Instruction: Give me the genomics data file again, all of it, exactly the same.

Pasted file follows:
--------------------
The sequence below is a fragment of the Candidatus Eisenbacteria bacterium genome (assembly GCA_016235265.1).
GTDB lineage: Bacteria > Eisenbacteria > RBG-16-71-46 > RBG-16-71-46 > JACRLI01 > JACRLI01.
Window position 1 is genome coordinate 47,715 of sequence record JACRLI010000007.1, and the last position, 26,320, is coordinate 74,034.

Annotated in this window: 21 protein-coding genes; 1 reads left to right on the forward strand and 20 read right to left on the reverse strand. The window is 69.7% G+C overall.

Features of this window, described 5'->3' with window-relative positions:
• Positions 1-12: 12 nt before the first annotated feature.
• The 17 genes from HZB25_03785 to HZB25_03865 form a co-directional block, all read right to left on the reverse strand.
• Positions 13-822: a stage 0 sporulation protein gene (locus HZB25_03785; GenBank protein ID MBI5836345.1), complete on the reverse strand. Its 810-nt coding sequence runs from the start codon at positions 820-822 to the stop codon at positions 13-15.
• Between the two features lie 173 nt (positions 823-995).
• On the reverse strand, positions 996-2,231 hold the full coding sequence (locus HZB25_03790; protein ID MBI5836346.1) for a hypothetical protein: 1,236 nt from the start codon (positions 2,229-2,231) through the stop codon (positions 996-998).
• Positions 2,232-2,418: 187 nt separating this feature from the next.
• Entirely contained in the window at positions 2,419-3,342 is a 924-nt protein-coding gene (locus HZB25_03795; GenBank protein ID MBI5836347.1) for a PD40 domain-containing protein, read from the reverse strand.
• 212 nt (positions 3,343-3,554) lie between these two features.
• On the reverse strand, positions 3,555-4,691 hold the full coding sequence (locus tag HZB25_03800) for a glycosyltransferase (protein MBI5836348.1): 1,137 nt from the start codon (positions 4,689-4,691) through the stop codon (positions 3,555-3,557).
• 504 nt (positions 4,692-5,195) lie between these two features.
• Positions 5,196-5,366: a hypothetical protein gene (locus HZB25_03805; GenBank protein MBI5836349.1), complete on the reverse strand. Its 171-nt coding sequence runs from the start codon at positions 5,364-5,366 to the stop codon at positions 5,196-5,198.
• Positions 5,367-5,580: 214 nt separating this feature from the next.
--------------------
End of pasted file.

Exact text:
The sequence below is a fragment of the Candidatus Eisenbacteria bacterium genome (assembly GCA_016235265.1).
GTDB lineage: Bacteria > Eisenbacteria > RBG-16-71-46 > RBG-16-71-46 > JACRLI01 > JACRLI01.
Window position 1 is genome coordinate 47,715 of sequence record JACRLI010000007.1, and the last position, 26,320, is coordinate 74,034.

Annotated in this window: 21 protein-coding genes; 1 reads left to right on the forward strand and 20 read right to left on the reverse strand. The window is 69.7% G+C overall.

Features of this window, described 5'->3' with window-relative positions:
• Positions 1-12: 12 nt before the first annotated feature.
• The 17 genes from HZB25_03785 to HZB25_03865 form a co-directional block, all read right to left on the reverse strand.
• Positions 13-822: a stage 0 sporulation protein gene (locus HZB25_03785; GenBank protein ID MBI5836345.1), complete on the reverse strand. Its 810-nt coding sequence runs from the start codon at positions 820-822 to the stop codon at positions 13-15.
• Between the two features lie 173 nt (positions 823-995).
• On the reverse strand, positions 996-2,231 hold the full coding sequence (locus HZB25_03790; protein ID MBI5836346.1) for a hypothetical protein: 1,236 nt from the start codon (positions 2,229-2,231) through the stop codon (positions 996-998).
• Positions 2,232-2,418: 187 nt separating this feature from the next.
• Entirely contained in the window at positions 2,419-3,342 is a 924-nt protein-coding gene (locus HZB25_03795; GenBank protein ID MBI5836347.1) for a PD40 domain-containing protein, read from the reverse strand.
• 212 nt (positions 3,343-3,554) lie between these two features.
• On the reverse strand, positions 3,555-4,691 hold the full coding sequence (locus tag HZB25_03800) for a glycosyltransferase (protein MBI5836348.1): 1,137 nt from the start codon (positions 4,689-4,691) through the stop codon (positions 3,555-3,557).
• 504 nt (positions 4,692-5,195) lie between these two features.
• Positions 5,196-5,366: a hypothetical protein gene (locus HZB25_03805; GenBank protein MBI5836349.1), complete on the reverse strand. Its 171-nt coding sequence runs from the start codon at positions 5,364-5,366 to the stop codon at positions 5,196-5,198.
• Positions 5,367-5,580: 214 nt separating this feature from the next.